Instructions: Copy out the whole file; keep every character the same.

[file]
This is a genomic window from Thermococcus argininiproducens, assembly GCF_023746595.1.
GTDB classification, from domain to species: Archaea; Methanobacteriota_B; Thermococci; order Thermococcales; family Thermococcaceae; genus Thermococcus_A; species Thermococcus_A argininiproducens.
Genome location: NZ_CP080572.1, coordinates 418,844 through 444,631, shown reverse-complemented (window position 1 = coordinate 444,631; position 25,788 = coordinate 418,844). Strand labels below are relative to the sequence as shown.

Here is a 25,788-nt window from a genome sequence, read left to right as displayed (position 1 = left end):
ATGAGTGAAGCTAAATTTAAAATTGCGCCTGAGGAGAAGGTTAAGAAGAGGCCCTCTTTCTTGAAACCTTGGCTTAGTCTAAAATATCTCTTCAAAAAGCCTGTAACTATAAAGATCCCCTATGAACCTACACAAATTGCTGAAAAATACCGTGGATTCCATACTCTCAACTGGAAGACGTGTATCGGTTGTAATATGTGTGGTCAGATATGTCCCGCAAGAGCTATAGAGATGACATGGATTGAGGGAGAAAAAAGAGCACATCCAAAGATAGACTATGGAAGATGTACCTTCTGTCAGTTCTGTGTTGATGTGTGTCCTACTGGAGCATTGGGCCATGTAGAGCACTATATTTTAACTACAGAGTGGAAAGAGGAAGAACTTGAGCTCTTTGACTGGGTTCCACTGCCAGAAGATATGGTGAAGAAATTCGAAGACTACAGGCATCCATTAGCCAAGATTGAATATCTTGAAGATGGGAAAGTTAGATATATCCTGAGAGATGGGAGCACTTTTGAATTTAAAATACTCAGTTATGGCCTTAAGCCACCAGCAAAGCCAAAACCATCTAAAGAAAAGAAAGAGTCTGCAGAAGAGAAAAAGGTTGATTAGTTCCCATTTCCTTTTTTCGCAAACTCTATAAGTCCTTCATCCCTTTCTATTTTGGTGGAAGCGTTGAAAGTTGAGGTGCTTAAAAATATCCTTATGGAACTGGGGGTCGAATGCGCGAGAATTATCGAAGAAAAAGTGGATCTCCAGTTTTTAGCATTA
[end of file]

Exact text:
This is a genomic window from Thermococcus argininiproducens, assembly GCF_023746595.1.
GTDB classification, from domain to species: Archaea; Methanobacteriota_B; Thermococci; order Thermococcales; family Thermococcaceae; genus Thermococcus_A; species Thermococcus_A argininiproducens.
Genome location: NZ_CP080572.1, coordinates 418,844 through 444,631, shown reverse-complemented (window position 1 = coordinate 444,631; position 25,788 = coordinate 418,844). Strand labels below are relative to the sequence as shown.

Here is a 25,788-nt window from a genome sequence, read left to right as displayed (position 1 = left end):
ATGAGTGAAGCTAAATTTAAAATTGCGCCTGAGGAGAAGGTTAAGAAGAGGCCCTCTTTCTTGAAACCTTGGCTTAGTCTAAAATATCTCTTCAAAAAGCCTGTAACTATAAAGATCCCCTATGAACCTACACAAATTGCTGAAAAATACCGTGGATTCCATACTCTCAACTGGAAGACGTGTATCGGTTGTAATATGTGTGGTCAGATATGTCCCGCAAGAGCTATAGAGATGACATGGATTGAGGGAGAAAAAAGAGCACATCCAAAGATAGACTATGGAAGATGTACCTTCTGTCAGTTCTGTGTTGATGTGTGTCCTACTGGAGCATTGGGCCATGTAGAGCACTATATTTTAACTACAGAGTGGAAAGAGGAAGAACTTGAGCTCTTTGACTGGGTTCCACTGCCAGAAGATATGGTGAAGAAATTCGAAGACTACAGGCATCCATTAGCCAAGATTGAATATCTTGAAGATGGGAAAGTTAGATATATCCTGAGAGATGGGAGCACTTTTGAATTTAAAATACTCAGTTATGGCCTTAAGCCACCAGCAAAGCCAAAACCATCTAAAGAAAAGAAAGAGTCTGCAGAAGAGAAAAAGGTTGATTAGTTCCCATTTCCTTTTTTCGCAAACTCTATAAGTCCTTCATCCCTTTCTATTTTGGTGGAAGCGTTGAAAGTTGAGGTGCTTAAAAATATCCTTATGGAACTGGGGGTCGAATGCGCGAGAATTATCGAAGAAAAAGTGGATCTCCAGTTTTTAGCATTA